Warwick castle and its earls : from Saxon times to the present day . lmost recall the case ofJarndyce versiis Jarndyce. It begins because a certain Brookes, having agrievance, becometh an open enemy and voweth theoverthrow and breaking the neck of the Corporation,and informeth my Lord [of Leicester] that divers thingsbe misgoverned by the Bailiff and Burgesses, notablythat they waste the yearly revenues rising of landsand tenements given to find ministers, and that to theirprivate advantage, and that they take no accounts orrecognizances how the money is bestowed, and that the Bailiffs are and

Warwick castle and its earls : from Saxon times to the present day . lmost recall the case ofJarndyce versiis Jarndyce. It begins because a certain Brookes, having agrievance, becometh an open enemy and voweth theoverthrow and breaking the neck of the Corporation,and informeth my Lord [of Leicester] that divers thingsbe misgoverned by the Bailiff and Burgesses, notablythat they waste the yearly revenues rising of landsand tenements given to find ministers, and that to theirprivate advantage, and that they take no accounts orrecognizances how the money is bestowed, and that the Bailiffs are and Stock Photo
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The Reading Room / Alamy Stock Photo

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2AKMBA9

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7.1 MB (854.8 KB Compressed download)

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1308 x 1910 px | 22.1 x 32.3 cm | 8.7 x 12.7 inches | 150dpi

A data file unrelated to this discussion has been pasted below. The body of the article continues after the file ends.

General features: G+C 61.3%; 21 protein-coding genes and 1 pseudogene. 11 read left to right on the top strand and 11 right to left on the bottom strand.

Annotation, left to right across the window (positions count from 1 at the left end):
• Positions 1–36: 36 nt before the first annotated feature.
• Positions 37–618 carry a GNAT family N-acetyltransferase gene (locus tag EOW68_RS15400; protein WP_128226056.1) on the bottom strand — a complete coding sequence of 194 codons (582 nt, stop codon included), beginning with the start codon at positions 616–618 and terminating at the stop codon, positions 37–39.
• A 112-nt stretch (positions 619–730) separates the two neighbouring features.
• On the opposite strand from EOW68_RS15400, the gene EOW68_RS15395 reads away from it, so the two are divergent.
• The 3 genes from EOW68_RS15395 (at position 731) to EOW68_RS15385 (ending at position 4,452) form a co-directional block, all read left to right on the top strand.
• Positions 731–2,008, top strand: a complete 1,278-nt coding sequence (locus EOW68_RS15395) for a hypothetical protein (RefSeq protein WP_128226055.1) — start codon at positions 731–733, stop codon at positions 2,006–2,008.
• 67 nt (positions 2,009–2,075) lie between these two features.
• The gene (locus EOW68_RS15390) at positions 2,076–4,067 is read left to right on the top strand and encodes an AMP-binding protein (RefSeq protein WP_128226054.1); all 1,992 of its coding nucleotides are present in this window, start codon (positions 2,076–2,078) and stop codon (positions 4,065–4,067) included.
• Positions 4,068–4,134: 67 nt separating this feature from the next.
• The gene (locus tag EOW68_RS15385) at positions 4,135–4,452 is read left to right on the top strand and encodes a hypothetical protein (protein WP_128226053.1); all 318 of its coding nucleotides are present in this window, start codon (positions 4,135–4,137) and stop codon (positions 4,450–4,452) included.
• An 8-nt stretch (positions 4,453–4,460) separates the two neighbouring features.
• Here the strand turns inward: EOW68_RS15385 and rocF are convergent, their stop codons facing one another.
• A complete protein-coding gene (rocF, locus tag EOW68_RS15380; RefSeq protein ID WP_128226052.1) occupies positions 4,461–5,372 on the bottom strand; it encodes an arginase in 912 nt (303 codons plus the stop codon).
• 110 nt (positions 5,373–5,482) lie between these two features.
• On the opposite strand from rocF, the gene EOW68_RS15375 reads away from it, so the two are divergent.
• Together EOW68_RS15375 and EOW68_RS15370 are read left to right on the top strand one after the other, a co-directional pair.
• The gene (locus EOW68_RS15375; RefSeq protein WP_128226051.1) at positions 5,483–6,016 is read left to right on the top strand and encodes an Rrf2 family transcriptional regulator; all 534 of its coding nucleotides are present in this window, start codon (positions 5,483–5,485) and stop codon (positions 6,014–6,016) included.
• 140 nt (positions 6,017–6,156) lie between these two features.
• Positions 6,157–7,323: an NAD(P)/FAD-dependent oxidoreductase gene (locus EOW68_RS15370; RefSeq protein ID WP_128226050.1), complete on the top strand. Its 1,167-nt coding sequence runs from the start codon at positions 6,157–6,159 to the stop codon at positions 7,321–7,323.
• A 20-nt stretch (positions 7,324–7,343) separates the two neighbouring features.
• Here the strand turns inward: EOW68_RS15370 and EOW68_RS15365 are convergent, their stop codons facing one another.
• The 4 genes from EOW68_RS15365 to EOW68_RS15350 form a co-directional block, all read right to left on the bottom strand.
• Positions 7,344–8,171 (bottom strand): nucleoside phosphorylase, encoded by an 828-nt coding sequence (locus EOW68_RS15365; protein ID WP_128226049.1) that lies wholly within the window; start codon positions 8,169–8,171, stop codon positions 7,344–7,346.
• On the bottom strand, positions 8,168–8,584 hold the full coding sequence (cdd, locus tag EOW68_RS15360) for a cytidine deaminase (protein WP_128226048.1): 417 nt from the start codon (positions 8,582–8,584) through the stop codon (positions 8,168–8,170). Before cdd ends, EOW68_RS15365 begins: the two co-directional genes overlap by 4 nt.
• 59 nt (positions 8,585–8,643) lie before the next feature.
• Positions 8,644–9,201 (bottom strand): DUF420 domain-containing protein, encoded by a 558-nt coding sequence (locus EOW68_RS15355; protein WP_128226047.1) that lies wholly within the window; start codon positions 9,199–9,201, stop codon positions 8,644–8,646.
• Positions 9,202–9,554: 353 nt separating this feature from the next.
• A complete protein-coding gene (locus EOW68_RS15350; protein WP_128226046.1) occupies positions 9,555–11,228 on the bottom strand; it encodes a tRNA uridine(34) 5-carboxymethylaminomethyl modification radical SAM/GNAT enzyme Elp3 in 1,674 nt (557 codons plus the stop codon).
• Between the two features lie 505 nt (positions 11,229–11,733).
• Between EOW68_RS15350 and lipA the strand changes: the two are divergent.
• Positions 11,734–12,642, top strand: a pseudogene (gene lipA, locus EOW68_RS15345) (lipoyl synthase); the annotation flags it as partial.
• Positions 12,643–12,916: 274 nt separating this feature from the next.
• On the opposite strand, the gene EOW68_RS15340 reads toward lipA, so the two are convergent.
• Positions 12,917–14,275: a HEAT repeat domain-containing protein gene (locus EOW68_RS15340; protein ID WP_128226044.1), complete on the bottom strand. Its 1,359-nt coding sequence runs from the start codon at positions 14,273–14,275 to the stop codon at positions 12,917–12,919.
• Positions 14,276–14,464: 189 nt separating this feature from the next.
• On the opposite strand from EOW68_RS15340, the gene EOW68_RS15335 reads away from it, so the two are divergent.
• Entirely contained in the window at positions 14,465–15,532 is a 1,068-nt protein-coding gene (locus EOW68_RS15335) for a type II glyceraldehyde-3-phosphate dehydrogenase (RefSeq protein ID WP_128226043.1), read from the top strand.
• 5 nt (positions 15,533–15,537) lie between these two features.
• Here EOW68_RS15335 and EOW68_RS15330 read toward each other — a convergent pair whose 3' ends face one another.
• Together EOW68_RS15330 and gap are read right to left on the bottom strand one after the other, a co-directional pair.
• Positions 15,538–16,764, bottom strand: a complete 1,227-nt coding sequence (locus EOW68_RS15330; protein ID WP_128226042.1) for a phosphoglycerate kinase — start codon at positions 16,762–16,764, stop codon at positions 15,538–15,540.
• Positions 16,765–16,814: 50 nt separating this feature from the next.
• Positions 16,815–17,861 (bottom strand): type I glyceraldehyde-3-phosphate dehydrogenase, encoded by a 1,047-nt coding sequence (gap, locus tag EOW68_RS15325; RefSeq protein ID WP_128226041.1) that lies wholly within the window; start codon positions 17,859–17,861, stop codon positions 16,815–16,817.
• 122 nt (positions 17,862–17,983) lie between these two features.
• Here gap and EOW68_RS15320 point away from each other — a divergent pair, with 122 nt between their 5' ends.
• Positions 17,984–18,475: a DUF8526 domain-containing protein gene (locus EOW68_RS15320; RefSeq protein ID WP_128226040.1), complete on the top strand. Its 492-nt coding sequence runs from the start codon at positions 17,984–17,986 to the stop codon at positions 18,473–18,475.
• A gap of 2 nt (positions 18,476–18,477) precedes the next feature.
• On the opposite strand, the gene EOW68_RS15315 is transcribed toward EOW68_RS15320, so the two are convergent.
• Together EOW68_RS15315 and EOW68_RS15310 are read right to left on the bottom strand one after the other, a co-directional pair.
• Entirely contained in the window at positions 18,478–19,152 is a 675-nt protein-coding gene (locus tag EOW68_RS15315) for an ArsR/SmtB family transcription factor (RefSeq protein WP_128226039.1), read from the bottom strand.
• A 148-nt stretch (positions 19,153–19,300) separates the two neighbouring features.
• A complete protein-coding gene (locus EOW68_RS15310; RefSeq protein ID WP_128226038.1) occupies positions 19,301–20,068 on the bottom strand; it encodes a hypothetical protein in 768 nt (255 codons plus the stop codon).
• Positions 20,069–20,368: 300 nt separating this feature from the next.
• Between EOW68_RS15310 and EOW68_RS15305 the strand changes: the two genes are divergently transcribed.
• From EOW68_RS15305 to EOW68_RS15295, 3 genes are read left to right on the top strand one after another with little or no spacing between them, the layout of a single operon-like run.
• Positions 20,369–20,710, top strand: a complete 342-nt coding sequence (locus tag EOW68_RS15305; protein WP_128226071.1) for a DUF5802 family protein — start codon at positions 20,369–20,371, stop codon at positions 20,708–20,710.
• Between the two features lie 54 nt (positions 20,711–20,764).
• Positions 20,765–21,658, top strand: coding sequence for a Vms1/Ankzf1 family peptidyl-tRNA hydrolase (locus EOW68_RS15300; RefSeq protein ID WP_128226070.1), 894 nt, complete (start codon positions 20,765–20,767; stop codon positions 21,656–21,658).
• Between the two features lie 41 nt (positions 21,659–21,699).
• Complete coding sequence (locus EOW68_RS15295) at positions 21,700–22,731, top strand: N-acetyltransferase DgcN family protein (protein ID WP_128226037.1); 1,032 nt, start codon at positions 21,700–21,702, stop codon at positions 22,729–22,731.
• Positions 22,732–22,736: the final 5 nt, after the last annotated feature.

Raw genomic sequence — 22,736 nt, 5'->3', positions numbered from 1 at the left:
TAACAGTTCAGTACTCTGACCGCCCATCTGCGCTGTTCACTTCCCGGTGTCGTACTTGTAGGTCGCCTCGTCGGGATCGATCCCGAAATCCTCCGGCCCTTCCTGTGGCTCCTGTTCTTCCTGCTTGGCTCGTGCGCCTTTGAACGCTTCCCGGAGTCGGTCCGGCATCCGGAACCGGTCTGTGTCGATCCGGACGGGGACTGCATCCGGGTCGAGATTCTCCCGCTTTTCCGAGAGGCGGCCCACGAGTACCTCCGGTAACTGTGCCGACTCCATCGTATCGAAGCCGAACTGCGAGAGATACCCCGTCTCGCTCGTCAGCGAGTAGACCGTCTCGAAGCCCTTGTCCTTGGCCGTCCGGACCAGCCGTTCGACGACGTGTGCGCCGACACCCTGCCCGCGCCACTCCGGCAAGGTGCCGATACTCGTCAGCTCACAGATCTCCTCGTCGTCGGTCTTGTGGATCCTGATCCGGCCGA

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Warwick castle and its earls : from Saxon times to the present day . lmost recall the case ofJarndyce versiis Jarndyce. It begins because a certain Brookes, having agrievance, becometh an open enemy and voweth theoverthrow and breaking the neck of the Corporation, and informeth my Lord [of Leicester] that divers thingsbe misgoverned by the Bailiff and Burgesses, notablythat they waste the yearly revenues rising of landsand tenements given to find ministers, and that to theirprivate advantage, and that they take no accounts orrecognizances how the money is bestowed, and that the Bailiffs are and have been unduly and notlawfully chosen. The quarrel dragged on for years. I will not pre-tend to understand it sufficiently well to take a sidein it. But I will print some of Ambrose Dudleysletters about it. They show, to some extent, whatmanner of man he was—a man zealous for the proper andorderly conduct of municipal affairs, and accustomed tospeak to the citizens in authoritative tones, as one whosehabit it was to be listened to respectfully and obeyed. 300. From a lithograj>h. THE CHANTRY CHAPELj ADJOINING THE BEAUCHAMP CHAPEL, WARWICK. Warwick Castle *- The first letter is as follows :— To my very loving friends, the Bailiff andBurgesses of the Town of Warwick : After my hearty commendations. Whereassundry sums of money hath been given to that townby divers well-disposed persons and good benefactors, to be employed and used to good purposes—whichsums was given under very strict conditions, that if itcan be proved the money not to be bestowed accordingto the good meaning of those benefactors but translatedto other private purposes, that then the sums of moneyso bestowed should return to the executors of thesaid benefactors, and the town utterly to lose thebenefit of so great benevolence; and whereas I aminformed the said sums of money have been wellemployed until now of late, and that the consciences ofdivers men being put in trust to the same well bestowedaccordi

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